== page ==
Some of the most beautiful floral arrangements I've seen were at Hotel Quito in Ecuador where we were staying on a hotel mission trip with Hope Pres, Memphis. There were huge bouquets of the longest stemmed roses in the lobby with smaller stunning arrangements scattered throughout the hotel. (The room I stayed in was in need of remodeling, but the views of the mountains from the upper level where we enjoyed buffet breakfasts each morning were spectucular.)
It turns out Ecuador accounted for 9% of the worlds cut flower exports in 2013. Colombia supplies 78% of all American cut flowers, followed by Ecuador at 15%.
According to an IB Times report from 2012, 90% of the flowers Americans buy on February 14th are imported, mainly from Colombia and Ecuador, competing to produce the best quality and highest quantity of roses for international (mostly American) buyers.
With the recent drop in value of the Russian ruble, Ecuador, the main exporter of flowers to Russia, is sending more of it's products to the United States looking for "breaking" that market with low prices. Roses that were sold for 65 cents of dollar each in Russia, are estimated to cost closer to 45 cents in the United States with production costs estimated at 28 cents of dollar per stem.
When agronomists discovered in the 1960s that they could grow these beautiful roses in the Andes and then fly them within a few hours into the United States, the industry soon began moving to South America from places where roses had been cultivated domestically. They discovered roses thrive in the intense sunlight, dry air and year-round equatorial temperatures. Ecuador's bio-diverse geography from the low coastal highlands to the high Andes (Sierra) plus the lower tropical Oriente and Amazon area has provided opportunities for great diversification from roses to other profitable ornamental flowers. Gypsophila, Limonium, Liatris, Gerbera daisies, sunflowers, Clarkia, Daises pomporns, Ornamental pompoms and Novel pompoms and tropical blooms are exported as well.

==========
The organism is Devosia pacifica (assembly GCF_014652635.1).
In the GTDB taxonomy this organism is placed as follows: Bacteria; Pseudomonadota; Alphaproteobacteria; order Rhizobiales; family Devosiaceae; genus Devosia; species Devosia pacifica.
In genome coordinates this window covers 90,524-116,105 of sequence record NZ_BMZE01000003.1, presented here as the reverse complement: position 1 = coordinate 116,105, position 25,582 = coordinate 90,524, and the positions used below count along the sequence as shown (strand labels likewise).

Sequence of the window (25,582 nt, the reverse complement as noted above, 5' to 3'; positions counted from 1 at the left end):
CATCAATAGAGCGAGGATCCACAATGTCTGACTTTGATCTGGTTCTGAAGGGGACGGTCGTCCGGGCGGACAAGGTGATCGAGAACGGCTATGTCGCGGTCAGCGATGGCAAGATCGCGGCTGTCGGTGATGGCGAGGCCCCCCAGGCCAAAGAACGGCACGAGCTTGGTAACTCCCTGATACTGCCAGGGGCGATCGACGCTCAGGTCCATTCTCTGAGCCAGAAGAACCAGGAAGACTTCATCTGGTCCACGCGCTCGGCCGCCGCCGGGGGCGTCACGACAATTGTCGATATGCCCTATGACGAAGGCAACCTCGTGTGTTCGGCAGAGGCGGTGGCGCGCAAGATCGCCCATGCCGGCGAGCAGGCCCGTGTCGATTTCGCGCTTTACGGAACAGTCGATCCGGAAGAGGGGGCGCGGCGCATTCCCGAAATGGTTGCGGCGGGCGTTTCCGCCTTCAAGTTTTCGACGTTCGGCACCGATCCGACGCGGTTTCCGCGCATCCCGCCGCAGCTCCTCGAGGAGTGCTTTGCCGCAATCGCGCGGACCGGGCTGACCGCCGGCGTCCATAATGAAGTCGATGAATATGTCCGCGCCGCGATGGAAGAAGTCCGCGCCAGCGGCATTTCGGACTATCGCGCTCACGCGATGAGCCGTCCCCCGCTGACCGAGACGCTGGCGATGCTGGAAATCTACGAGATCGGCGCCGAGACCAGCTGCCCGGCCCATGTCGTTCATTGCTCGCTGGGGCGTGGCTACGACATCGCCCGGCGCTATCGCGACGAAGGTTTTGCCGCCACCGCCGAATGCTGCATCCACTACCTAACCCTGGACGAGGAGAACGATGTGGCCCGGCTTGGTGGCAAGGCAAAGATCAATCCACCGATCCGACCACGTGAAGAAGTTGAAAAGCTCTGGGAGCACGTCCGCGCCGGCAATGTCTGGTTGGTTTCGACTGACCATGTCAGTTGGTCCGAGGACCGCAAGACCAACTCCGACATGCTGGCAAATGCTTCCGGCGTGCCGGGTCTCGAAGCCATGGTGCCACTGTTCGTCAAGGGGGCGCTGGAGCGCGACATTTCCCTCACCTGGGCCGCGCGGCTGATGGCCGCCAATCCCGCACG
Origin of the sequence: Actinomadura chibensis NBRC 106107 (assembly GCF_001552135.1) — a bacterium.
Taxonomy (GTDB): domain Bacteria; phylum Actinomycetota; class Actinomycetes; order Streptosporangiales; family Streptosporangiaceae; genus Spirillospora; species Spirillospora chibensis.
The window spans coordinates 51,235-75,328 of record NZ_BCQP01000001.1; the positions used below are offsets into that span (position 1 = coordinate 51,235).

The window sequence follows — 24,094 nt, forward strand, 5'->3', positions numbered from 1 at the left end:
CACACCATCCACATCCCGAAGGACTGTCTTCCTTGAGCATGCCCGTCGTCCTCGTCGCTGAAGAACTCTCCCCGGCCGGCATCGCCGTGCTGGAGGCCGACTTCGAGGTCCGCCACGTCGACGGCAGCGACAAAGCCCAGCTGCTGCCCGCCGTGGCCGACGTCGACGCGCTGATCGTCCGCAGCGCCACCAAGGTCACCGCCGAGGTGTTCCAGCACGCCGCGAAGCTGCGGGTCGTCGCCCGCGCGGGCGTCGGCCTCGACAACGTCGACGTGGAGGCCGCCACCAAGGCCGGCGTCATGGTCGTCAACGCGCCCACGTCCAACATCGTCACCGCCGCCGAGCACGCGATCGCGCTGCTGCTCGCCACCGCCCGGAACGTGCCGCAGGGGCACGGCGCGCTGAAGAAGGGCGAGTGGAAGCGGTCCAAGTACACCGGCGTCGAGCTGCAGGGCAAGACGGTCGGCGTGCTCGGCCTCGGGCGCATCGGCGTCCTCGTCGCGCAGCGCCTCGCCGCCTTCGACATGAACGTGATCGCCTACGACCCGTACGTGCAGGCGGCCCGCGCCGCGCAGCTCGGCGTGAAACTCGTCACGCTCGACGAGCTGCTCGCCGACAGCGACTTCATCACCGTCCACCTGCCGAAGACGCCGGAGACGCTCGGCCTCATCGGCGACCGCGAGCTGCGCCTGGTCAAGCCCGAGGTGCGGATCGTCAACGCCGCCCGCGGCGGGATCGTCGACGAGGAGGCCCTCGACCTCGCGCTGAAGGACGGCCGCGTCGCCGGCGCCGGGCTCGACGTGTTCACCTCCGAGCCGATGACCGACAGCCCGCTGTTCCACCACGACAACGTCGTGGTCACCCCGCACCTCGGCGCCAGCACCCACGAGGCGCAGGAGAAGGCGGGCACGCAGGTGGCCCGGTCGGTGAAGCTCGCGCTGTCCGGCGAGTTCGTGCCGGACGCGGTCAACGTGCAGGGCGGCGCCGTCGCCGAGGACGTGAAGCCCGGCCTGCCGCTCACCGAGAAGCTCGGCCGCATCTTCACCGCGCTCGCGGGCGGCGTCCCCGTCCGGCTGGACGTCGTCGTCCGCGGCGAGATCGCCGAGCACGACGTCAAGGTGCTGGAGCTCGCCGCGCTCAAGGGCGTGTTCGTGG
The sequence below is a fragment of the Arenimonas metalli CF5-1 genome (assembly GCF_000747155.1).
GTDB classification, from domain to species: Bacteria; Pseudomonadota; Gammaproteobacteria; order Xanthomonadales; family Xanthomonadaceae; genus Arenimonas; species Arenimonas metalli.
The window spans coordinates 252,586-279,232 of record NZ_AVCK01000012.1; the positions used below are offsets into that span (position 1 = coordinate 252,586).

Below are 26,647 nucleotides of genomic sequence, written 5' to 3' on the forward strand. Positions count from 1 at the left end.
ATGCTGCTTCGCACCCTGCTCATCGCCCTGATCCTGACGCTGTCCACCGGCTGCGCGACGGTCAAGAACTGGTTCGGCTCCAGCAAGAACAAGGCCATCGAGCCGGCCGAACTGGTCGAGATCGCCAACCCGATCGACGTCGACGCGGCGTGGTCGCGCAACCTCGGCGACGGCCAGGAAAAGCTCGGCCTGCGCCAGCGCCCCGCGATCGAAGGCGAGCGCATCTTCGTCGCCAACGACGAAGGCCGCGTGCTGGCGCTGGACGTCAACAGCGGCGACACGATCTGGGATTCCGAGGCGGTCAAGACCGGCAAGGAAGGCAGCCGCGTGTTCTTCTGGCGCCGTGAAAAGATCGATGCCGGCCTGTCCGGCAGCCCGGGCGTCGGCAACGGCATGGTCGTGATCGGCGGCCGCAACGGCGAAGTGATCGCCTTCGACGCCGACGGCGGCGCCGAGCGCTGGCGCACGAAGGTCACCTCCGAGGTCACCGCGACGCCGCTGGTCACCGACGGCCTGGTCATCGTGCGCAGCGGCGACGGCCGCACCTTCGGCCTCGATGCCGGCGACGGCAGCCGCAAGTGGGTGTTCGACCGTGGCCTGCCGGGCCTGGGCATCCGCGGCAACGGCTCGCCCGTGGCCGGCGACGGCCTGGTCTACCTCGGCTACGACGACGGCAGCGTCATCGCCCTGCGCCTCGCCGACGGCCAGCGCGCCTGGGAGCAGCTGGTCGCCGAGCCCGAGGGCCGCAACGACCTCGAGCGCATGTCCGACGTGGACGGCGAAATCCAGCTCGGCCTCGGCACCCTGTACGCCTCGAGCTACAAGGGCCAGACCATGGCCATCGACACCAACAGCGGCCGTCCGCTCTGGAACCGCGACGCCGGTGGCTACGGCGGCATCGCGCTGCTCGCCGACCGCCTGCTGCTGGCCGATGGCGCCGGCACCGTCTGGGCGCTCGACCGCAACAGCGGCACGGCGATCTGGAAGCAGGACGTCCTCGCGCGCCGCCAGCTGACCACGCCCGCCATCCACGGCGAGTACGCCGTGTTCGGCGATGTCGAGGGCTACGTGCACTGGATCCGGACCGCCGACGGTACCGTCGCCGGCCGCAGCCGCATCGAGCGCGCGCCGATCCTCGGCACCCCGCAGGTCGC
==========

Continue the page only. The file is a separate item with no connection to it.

As the quality and quantity of flowers produced for export increased, pressure mounted on these countries' flower workers and their environments, resulting in a host of problems, from low pay and child labor to misuse of hazardous chemicals. Poor working conditions negatively impact the health of the flower workers. It's estimated by the Labor Right Forum report that two-thirds of Colombian and Ecuadorian flower workers suffer from work-related health problems, such as headaches, nausea, impaired vision, conjunctivitis, rashes, asthma, stillbirths, miscarriages, congenital malformations, and respiratory and neurological problems.
In recent years ther has been increasing pressure on frams to become "Fair Trade" certified, prompting many farms to clean up their practices, resulting in millions of fairly produced flowers being sold worldwide. Ecuador Fairtrade Association is a group of farms that produce Fairtrade Certified roses, callas and spray roses. The Fair Trade certification guarantees that employers pay decent wages, respect the right of their workers to join trade unions and provide good housing when relevant. The Fair Trade certification also demands the practice environmentally-friendly farming methods which reduce the use of pesticides, conserve energy and protect watersheds and wildlife.
Ecuador Fairtrade Association is a group of farms that produce Fairtrade Certified roses, callas and spray roses. Ten percent of the FOB price paid for the FTC roses goes to a fund (Fair Trade Premium) for flower workers to invest in community development projects like: small businesses, scholarships for workers and their kids, health centers and loans.